Syrian refugee study shortlisted for Research Project of the Year award
Wednesday, 04 September 2019
A research project focused uniquely on the missing voices and experiences of Syrian refugee fathers and the integration of their families has been recognised by the Times Higher Education (THE) Awards 2019.
Professor Tina Miller’s British Academy research, which is a shared project with Professor Esther Dermott at the University of Bristol, was today (5 September 2019) shortlisted for the Research Project of the Year accolade recognising Arts, Humanities & Social Sciences.
It is a great honour to receive this recognition from the THE Awards. The objective of the research has been to contribute to our critical understanding of what is regarded as good fatherhood, ‘successful’ refugee integration and to inform policies related to supporting everyday family practices.Professor Tina Miller
Large-scale forced migration to Europe resulting from the war in Syria hit its height in 2015-2016. At the time, debates typically portrayed male migrants as being a problem and were often depicted as being aggressive and potentially a risk to society.
However, such depictions ignore the fact that many of these men were also fathers with family responsibilities, including for their children’s wellbeing. While existing research has documented aspects of refugee integration, it has focused primarily on individual refugees or mothers who are often regarded as primary actors in family lives.
Professor Miller’s research entails working with a Syrian research assistant (Ziad Ghandour) and international collaboration with colleagues in the UK (Professor Esther Dermott at the University of Bristol) and Sweden (Dr Therése Wissö at Gothenburg University) to examine how the experiences of fathers, policies and integration processes differ between the two countries.
Insight is being shared across various arenas including the United Nations High Commissioner for Refugees in Geneva, a European Sociological Association conference and an event involving the participants themselves.
The project has also provided a foundation for a proposal which has progressed to an advanced stage for a larger comparative research study focused on the UK, Sweden and Denmark. Based on the emerging findings, this new study will adopt new avenues of exploration, taking a more nuanced approach to ideas of integration and explore this through fathers in a later period following arrival (3-4 years) once familial integration is usually assumed to have been achieved.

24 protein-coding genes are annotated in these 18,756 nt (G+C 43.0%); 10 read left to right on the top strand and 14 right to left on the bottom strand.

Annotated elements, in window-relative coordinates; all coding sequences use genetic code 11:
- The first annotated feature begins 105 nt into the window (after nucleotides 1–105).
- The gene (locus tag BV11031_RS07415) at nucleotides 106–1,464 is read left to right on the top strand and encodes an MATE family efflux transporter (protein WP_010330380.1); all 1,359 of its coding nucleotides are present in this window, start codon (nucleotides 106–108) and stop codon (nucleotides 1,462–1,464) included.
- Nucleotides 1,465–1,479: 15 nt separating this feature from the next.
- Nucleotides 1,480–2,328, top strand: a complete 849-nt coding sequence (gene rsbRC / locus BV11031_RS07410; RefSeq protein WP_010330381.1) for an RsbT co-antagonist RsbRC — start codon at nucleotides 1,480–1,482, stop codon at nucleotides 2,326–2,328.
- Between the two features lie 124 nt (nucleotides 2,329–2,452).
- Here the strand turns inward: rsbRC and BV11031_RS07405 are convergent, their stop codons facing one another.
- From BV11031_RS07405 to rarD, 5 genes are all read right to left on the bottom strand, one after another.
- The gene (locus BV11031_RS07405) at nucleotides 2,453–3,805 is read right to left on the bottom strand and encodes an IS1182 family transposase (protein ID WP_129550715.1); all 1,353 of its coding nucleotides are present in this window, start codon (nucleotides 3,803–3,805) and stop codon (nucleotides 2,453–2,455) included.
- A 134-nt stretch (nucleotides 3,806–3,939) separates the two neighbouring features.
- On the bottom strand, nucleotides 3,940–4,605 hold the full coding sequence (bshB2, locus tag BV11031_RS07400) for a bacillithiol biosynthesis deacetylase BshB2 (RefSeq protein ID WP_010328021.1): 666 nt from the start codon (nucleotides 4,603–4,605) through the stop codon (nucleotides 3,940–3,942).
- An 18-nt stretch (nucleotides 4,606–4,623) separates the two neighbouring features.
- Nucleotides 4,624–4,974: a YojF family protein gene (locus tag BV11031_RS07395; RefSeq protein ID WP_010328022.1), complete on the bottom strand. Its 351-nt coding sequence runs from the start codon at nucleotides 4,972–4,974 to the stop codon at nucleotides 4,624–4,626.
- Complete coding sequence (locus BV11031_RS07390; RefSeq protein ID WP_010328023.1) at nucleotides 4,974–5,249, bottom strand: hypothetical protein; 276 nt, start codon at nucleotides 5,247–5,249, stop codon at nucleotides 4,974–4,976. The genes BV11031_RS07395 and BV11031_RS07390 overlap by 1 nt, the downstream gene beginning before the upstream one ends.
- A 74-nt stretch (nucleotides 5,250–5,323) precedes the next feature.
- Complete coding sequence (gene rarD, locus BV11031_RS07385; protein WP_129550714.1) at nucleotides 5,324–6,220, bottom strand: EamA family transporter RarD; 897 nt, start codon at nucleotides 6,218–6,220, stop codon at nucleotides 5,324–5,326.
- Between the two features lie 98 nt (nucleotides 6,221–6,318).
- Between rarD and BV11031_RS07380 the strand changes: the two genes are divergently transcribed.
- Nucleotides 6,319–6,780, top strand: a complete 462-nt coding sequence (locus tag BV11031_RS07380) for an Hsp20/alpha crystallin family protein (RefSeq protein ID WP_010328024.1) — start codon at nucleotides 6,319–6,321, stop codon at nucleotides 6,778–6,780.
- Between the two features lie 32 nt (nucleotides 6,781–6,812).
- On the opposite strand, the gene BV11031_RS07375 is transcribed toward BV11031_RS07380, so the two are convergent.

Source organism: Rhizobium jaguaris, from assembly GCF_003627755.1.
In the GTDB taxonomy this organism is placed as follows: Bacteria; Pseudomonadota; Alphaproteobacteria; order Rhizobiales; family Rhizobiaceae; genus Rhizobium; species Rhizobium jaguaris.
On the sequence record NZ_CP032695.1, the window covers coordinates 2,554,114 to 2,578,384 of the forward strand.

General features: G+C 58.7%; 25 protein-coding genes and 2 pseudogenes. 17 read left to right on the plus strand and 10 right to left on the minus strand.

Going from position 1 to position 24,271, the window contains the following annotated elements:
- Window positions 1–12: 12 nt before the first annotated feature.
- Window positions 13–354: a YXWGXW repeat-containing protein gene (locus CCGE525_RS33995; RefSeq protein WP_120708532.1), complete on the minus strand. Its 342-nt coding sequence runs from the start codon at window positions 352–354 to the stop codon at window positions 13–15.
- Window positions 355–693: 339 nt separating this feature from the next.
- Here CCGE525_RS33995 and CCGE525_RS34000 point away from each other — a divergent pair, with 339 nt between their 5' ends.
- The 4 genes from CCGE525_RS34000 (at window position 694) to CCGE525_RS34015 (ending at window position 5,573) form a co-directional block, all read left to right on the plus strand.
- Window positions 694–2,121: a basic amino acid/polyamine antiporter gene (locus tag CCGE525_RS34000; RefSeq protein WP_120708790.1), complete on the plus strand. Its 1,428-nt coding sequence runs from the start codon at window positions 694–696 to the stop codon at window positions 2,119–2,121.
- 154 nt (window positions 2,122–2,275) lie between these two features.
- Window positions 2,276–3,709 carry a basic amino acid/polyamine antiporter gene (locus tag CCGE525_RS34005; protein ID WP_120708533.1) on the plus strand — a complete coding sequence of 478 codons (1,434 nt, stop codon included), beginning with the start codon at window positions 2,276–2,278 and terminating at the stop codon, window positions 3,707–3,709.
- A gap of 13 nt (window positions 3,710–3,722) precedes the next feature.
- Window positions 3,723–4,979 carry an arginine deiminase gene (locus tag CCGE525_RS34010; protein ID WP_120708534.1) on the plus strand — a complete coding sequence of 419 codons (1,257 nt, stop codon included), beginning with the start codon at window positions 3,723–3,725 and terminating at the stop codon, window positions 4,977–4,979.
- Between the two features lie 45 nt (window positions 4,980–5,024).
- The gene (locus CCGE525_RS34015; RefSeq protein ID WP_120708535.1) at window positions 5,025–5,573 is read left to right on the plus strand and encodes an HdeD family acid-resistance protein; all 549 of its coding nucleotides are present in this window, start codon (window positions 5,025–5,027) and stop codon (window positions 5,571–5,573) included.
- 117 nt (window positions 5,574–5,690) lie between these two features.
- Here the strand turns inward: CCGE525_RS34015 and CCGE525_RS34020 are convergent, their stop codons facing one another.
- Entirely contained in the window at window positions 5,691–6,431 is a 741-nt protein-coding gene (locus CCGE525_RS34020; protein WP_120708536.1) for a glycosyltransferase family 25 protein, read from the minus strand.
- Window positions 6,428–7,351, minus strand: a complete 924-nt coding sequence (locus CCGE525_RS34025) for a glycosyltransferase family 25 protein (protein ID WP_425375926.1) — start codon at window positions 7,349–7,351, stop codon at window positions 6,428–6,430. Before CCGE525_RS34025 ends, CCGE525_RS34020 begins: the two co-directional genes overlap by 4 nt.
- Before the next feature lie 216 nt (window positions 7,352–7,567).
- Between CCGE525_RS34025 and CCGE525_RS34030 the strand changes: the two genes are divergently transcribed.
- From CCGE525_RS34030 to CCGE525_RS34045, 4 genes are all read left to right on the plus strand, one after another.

Responding to being shortlisted Tina Miller, Professor of Sociology at Oxford Brookes, commented: “It is a great honour to receive this recognition from the THE Awards. The objective of the research has been to contribute to our critical understanding of what is regarded as good fatherhood, ‘successful’ refugee integration and to inform policies related to supporting everyday family practices.
“As soon as the interviews commenced, the deep pockets of unmet need among the fathers became clear. Comparative studies such as ours, provide a vital missing perspective in relation to everyday experiences of navigating family lives in new and different circumstances. The findings will inform societal understandings of refugees, family migration and integration expectations and experiences, uniquely from the perspective of fathers.”
THE editor John Gill said: "The THE Awards hold a place in the hearts of many in UK higher education and have now been a fixture in the calendar for well over a decade. This will be the biggest celebration of higher education that we have ever hosted. I am delighted to say that the ‘Oscars of higher education’ go from strength to strength. With 23 categories this year, we’re also showcasing more exceptional stories than ever before, and it’s a real honour for us to shine a spotlight on all those who have made it as far as these shortlists – their stories deserve much wider circulation."
Details of the THE Awards 2019, which will be held on 28 November 2019 at the Grosvenor House Hotel in London, can be found on its dedicated website.
Further information on Professor Miller’s research can be found on our University profile page. Learn more about the courses and research taking place within the University’s Department of Social Sciences online.